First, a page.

Following up with some internet searching, I see some recommend waiting for polyurethane to completely cure (30 days or so) before rubbing it out. But I was essentially rubbing out the finish after 8 hours. What would be the difference of waiting for a longer cure time before rubbing? I really wanted to wait no more than 48-72 hours to finish, not one month.

You said that you increase the grit 400, 600, 800, 1200. But I really liked the look with just the final 600 grit dry sanding. It was less sheen then gloss. If I sand it higher, won't it keep getting glossier?

When I was rubbing it looked like I had a few witness lines where I rubbed through the top layer of poly into the next layer. It threw me because it looked like uneven gloss that I was trying to get rid of, and now I realize that I was just making the problem worse. What's the best way to avoid that? Can I just final sand with 1200 to diffuse the light and take off the absolute minimum amount of material?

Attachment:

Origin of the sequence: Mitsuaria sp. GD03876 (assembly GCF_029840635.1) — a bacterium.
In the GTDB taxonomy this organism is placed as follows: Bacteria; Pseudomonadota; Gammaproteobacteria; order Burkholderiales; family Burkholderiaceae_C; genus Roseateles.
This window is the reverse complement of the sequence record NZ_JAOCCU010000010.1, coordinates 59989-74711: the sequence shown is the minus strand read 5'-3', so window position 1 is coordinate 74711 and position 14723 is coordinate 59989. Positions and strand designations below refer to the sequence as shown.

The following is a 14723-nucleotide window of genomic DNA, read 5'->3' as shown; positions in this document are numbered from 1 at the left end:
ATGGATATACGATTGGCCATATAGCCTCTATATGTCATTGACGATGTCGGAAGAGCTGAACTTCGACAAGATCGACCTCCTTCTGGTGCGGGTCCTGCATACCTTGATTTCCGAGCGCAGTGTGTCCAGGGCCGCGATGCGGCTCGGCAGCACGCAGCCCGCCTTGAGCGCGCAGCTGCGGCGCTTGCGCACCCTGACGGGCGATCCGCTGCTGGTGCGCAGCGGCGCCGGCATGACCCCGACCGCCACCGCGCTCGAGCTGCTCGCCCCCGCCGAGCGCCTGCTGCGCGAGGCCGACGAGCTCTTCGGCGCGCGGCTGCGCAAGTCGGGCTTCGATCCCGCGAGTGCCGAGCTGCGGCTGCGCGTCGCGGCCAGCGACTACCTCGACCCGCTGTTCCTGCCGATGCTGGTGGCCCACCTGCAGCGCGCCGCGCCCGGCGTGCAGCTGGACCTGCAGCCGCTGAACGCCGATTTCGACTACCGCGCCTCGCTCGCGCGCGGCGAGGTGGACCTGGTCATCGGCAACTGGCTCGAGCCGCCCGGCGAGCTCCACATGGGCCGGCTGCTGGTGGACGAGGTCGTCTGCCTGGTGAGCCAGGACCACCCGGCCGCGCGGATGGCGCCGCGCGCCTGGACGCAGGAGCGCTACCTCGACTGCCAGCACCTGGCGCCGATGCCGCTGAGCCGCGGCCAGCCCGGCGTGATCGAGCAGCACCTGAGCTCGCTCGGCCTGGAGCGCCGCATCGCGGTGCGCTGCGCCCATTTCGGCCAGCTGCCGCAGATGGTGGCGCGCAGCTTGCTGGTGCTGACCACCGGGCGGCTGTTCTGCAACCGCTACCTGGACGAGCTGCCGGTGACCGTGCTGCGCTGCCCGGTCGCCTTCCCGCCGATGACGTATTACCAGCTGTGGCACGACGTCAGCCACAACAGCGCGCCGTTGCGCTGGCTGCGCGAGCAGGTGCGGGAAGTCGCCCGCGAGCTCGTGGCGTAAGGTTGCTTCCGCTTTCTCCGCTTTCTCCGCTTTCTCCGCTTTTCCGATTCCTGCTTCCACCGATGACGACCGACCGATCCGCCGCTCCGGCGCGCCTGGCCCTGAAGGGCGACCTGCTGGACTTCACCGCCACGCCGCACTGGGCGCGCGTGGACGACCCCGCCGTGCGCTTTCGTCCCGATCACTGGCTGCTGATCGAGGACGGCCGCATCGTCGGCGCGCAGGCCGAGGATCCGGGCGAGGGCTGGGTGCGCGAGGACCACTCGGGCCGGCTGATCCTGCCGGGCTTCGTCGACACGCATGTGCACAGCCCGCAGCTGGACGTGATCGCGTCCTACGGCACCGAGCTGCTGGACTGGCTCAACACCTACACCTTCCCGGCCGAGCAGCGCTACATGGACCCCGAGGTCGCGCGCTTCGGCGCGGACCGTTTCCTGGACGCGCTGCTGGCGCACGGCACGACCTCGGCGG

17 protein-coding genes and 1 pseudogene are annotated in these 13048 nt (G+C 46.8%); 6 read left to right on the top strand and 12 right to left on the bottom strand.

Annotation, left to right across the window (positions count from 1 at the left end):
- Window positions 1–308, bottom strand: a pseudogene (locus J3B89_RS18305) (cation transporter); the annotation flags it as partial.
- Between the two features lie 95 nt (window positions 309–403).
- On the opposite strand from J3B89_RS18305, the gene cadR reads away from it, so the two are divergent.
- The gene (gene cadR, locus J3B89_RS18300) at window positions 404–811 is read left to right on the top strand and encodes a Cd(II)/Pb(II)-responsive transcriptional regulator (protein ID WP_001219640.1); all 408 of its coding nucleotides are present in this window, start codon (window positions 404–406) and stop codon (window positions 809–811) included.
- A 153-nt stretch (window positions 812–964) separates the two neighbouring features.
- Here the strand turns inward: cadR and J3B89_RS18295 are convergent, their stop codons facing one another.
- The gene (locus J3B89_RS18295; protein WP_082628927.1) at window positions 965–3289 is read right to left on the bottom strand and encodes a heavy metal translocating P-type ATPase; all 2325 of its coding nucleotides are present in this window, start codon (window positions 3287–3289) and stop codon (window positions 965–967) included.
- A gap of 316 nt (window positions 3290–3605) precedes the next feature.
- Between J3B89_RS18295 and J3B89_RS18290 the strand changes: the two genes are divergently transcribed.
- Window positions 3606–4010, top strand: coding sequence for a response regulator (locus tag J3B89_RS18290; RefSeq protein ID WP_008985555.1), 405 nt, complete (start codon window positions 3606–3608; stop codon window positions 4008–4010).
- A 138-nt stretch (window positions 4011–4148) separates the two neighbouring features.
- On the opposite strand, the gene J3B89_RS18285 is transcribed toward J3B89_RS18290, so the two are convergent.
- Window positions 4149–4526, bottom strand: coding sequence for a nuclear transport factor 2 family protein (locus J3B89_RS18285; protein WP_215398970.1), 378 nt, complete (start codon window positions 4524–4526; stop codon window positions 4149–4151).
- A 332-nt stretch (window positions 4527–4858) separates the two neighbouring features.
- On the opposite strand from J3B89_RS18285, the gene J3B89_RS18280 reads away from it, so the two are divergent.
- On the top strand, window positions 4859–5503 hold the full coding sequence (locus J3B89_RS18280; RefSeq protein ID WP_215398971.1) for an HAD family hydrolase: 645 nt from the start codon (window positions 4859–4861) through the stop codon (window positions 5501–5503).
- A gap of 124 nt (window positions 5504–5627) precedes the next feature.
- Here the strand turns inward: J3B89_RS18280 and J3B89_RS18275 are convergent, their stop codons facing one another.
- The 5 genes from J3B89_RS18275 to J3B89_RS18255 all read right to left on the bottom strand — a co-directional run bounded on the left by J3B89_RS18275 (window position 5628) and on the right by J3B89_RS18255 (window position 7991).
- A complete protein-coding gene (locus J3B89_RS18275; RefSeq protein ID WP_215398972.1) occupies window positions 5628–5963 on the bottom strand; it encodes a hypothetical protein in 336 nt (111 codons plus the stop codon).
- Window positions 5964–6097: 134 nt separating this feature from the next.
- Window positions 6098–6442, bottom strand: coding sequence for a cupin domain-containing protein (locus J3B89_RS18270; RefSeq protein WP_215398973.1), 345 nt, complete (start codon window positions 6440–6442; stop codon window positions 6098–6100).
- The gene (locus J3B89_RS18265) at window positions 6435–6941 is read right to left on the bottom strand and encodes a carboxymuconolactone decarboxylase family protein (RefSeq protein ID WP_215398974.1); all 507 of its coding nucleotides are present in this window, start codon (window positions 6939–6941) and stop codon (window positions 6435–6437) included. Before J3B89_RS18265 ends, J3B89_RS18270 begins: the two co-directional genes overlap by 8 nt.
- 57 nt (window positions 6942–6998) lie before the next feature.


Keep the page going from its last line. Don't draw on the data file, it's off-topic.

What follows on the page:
Bookmark   November 1, 2011 at 2:13PM
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Polyurethane will also show very fine 'witness lines' if you go through one layer into another.

Many varnishes do also since once a layer has cured the next layer does not melt into it like lacquer.

Deft Clear Wood Finish is a brushing grade lacquer.

It takes more coats than a typical varnish or polyurethane to build a good film, but can be rubbed out to anything from defect free full gloss (and it can be made VERY glossy) to satin.

Lacquer dries fast enough to minimize dust settling and sticking, though it takes some practice and a very good brush to get a good finish.